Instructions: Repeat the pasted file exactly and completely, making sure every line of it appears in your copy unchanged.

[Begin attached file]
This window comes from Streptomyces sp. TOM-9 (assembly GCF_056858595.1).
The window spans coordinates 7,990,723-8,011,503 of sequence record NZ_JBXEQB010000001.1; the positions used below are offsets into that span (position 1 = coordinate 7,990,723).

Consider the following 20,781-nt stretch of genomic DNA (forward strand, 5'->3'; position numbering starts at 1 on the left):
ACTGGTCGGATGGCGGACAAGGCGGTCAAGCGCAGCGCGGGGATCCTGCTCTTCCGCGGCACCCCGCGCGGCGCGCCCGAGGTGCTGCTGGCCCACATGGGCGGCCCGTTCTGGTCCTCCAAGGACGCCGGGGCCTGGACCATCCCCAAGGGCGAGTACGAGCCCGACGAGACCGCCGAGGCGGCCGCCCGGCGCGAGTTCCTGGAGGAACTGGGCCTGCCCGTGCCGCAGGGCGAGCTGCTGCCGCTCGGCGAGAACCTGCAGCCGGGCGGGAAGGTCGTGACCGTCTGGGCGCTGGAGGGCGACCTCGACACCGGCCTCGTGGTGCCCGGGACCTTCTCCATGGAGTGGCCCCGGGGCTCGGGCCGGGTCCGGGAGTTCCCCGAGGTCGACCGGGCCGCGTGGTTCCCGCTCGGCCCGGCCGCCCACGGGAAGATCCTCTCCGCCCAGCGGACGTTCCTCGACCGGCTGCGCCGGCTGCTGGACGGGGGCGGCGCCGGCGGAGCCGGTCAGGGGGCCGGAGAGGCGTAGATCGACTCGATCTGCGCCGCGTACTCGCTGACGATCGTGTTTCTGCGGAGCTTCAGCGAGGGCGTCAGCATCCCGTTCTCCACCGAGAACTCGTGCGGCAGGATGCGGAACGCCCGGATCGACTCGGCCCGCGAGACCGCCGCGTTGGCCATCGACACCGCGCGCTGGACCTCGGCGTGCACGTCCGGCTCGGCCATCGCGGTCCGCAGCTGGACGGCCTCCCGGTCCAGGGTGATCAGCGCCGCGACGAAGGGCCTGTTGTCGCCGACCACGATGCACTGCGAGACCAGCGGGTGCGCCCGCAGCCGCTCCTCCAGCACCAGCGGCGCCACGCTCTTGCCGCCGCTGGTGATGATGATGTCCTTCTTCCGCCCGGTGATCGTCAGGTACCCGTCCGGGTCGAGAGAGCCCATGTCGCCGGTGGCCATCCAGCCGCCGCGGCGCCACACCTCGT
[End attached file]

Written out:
This window comes from Streptomyces sp. TOM-9 (assembly GCF_056858595.1).
The window spans coordinates 7,990,723-8,011,503 of sequence record NZ_JBXEQB010000001.1; the positions used below are offsets into that span (position 1 = coordinate 7,990,723).

Consider the following 20,781-nt stretch of genomic DNA (forward strand, 5'->3'; position numbering starts at 1 on the left):
ACTGGTCGGATGGCGGACAAGGCGGTCAAGCGCAGCGCGGGGATCCTGCTCTTCCGCGGCACCCCGCGCGGCGCGCCCGAGGTGCTGCTGGCCCACATGGGCGGCCCGTTCTGGTCCTCCAAGGACGCCGGGGCCTGGACCATCCCCAAGGGCGAGTACGAGCCCGACGAGACCGCCGAGGCGGCCGCCCGGCGCGAGTTCCTGGAGGAACTGGGCCTGCCCGTGCCGCAGGGCGAGCTGCTGCCGCTCGGCGAGAACCTGCAGCCGGGCGGGAAGGTCGTGACCGTCTGGGCGCTGGAGGGCGACCTCGACACCGGCCTCGTGGTGCCCGGGACCTTCTCCATGGAGTGGCCCCGGGGCTCGGGCCGGGTCCGGGAGTTCCCCGAGGTCGACCGGGCCGCGTGGTTCCCGCTCGGCCCGGCCGCCCACGGGAAGATCCTCTCCGCCCAGCGGACGTTCCTCGACCGGCTGCGCCGGCTGCTGGACGGGGGCGGCGCCGGCGGAGCCGGTCAGGGGGCCGGAGAGGCGTAGATCGACTCGATCTGCGCCGCGTACTCGCTGACGATCGTGTTTCTGCGGAGCTTCAGCGAGGGCGTCAGCATCCCGTTCTCCACCGAGAACTCGTGCGGCAGGATGCGGAACGCCCGGATCGACTCGGCCCGCGAGACCGCCGCGTTGGCCATCGACACCGCGCGCTGGACCTCGGCGTGCACGTCCGGCTCGGCCATCGCGGTCCGCAGCTGGACGGCCTCCCGGTCCAGGGTGATCAGCGCCGCGACGAAGGGCCTGTTGTCGCCGACCACGATGCACTGCGAGACCAGCGGGTGCGCCCGCAGCCGCTCCTCCAGCACCAGCGGCGCCACGCTCTTGCCGCCGCTGGTGATGATGATGTCCTTCTTCCGCCCGGTGATCGTCAGGTACCCGTCCGGGTCGAGAGAGCCCATGTCGCCGGTGGCCATCCAGCCGCCGCGGCGCCACACCTCGT